A Lucknow-based Advocate Ashok Pandey has moved a plea before the Supreme Court challenging the restoration of Nationalist Congress Party (NCP) leader and Lakshadweep MP Mohammed Faizal Khan’s Lok Sabha membership. Mohammad Faizal’s membership was restored last month after the Kerala High Court granted a stay on conviction, on January 25, in an attempt to murder case.
The petitioner contends that once an elected representative loses their office after they are disqualified by operation of law in Articles 102, 191 of the Constitution of India r/w Section 8(3) of the Representative of People Act, 1951, then the such representative will continue to remain disqualified till the higher court acquits them.
The plea argues that once Mohammad Faizal lost his Lok Sabha membership after being convicted in an attempt to murder case and being sentenced to 10 years imprisonment, the Speaker of the Lok Sabha erred in restoring his membership.
The plea submits, “MP Mohammed Faizal was disqualified by operation of law from the date on which he suffered conviction under section 307 IPC and was sentenced to ten years RI. The order of the Speaker was merely a formal order through which the vacancy of the office of membership of Mohammad Faizal Khan from the office Lok Sabha was notified Mohammad Faizal Khan is disqualified from being chosen as or from being a member of Parliament and state legislature till his conviction is not set aside by the court of appeal and so to restore his membership and to permit him to continue to work as Member of Parliament is in clear violation of article 102 r/w section 8 (3) of the R P Act 1951.”
Furthermore, the petitioner pleads that the SC should decide the issue whether a court of appeal can stay the conviction of an accused, arguing that while Section 389 of the Criminal Procedure Code (CrPC) allows a court of appeal to hear an appeal against the conviction and sentence, suspend the sentence and release the appellant on bail, it does not permit the court to suspend the conviction.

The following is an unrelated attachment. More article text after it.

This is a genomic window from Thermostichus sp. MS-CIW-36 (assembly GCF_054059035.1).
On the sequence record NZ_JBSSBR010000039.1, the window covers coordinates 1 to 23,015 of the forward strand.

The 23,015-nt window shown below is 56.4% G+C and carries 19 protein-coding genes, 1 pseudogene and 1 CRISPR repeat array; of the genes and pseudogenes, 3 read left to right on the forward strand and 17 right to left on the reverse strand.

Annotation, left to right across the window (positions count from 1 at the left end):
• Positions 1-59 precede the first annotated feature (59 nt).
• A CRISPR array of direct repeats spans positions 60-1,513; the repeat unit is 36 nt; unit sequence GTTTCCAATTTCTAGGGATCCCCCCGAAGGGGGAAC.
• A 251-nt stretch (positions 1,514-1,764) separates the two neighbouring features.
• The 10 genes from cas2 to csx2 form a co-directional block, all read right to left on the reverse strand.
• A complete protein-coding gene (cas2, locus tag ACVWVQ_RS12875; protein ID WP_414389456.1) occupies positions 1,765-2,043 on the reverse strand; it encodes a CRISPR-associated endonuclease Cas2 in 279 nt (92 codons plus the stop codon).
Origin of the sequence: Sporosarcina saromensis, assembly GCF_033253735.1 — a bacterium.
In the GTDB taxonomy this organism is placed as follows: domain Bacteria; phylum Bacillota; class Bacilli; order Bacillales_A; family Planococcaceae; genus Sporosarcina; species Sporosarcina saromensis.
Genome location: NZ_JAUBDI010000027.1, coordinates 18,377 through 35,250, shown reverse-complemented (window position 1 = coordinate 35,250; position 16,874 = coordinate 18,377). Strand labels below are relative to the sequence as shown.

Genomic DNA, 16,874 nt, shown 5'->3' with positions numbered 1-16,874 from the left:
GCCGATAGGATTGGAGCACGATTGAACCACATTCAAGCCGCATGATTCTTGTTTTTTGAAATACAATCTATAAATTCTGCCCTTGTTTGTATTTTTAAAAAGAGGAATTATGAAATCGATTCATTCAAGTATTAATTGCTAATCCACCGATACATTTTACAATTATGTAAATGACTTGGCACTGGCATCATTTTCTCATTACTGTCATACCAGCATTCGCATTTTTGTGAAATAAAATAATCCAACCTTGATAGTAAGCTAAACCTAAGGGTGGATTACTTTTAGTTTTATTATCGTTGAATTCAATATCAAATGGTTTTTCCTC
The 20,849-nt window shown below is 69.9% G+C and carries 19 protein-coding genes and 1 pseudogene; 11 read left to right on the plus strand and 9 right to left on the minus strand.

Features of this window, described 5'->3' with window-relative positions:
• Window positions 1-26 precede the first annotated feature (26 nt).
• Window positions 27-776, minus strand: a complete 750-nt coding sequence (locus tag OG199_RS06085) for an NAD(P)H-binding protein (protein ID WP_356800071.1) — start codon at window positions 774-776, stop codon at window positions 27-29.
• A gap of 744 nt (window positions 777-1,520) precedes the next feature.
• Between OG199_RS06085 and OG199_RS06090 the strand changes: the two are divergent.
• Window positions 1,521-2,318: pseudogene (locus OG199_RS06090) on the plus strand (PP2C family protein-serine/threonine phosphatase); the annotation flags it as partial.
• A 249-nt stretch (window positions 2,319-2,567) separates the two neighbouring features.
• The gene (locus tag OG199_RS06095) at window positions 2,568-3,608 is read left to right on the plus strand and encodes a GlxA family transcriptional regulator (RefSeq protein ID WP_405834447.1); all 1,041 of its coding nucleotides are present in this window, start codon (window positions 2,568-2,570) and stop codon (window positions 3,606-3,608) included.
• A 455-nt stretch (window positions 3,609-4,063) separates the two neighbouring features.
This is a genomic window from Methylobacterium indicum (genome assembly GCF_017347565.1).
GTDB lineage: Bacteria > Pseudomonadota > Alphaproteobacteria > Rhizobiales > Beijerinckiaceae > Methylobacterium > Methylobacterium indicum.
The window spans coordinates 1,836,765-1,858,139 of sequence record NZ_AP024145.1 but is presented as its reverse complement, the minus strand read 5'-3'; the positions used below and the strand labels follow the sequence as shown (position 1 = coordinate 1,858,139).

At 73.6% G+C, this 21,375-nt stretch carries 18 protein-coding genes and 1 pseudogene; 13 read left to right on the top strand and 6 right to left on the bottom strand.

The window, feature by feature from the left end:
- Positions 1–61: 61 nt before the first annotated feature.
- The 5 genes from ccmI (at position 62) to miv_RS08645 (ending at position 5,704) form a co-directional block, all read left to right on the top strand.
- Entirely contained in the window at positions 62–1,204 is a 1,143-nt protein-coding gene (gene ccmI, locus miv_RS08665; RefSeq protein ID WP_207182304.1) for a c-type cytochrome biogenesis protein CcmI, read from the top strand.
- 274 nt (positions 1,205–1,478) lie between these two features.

It is pertinent to note that the SC’s decision in Lok Prahari v Election Commission of India and others (2018) held that once the court of appeal stays the conviction of an MP or an MLA, then the disqualification u/s 8(1), (2) and (3) of the Representative of the People Act, 2915 will not operate.
Kerala High Court Suspends Mohammad Faizal’s Conviction
On January 25, the Kerala High Court suspended Faizal’s conviction and sentence for an attempt to murder after he challenged the trial court’s verdict convicting him u/s 143, 147, 148, 307, 324, 342, 448, 427, 506 read with 149 of the Indian Penal Code (IPC) relating to offences relating to rioting, attempt to murder, violence and kidnapping. The trial court sentenced Faizal and three others to ten years of rigorous imprisonment on January 11.
The Kerala High Court observed, “The societal interest in averting an expensive election that too, when the elected candidate can continue for a limited period alone if the fresh election is conducted, cannot be brushed aside by this court. The societal interest and the need to have purity in politics and elections will have to be balanced.”
The Kerala High Court suspended the conviction and the sentence for Faizal, it merely suspended the sentence for the other three accused. It is pertinent to note that the Kerala High Court stated, “The societal interest in averting an expensive election that too, when the elected candidate can continue for a limited period alone if the fresh election is conducted, cannot be brushed aside by this court,” while suspending Faizal’s conviction.
Supreme Court’s Criticism of Kerala High Court’s Reasoning
On March 29, the SC remarked that there could not be a separate rule for an elected representative and common people for suspension of conviction and sentence in a criminal case while hearing a plea concerning Mohammad Faizal’s conviction and disqualification from Lok Sabha.
The SC said, “Unless an appellate court finds that prima facie it’s a case of acquittal, a stay on conviction cannot be given. Just because there is a disqualification, different rules cannot kick in.”
The SC made these observations on Kerala High Court’s order which took into account that Faizal’s seat will be vacant and the polls would cost the exchequer as he is an elected representative while granting him a stay on conviction. The SC said, “The High Court saying that election expenditure will be increased is totally irrelevant; extraneous; nothing to do with the issue.” Furthermore, it added, “it is only in exceptional cases that a court should stay conviction. This should not be a run of the mill case where you ask and get a stay.”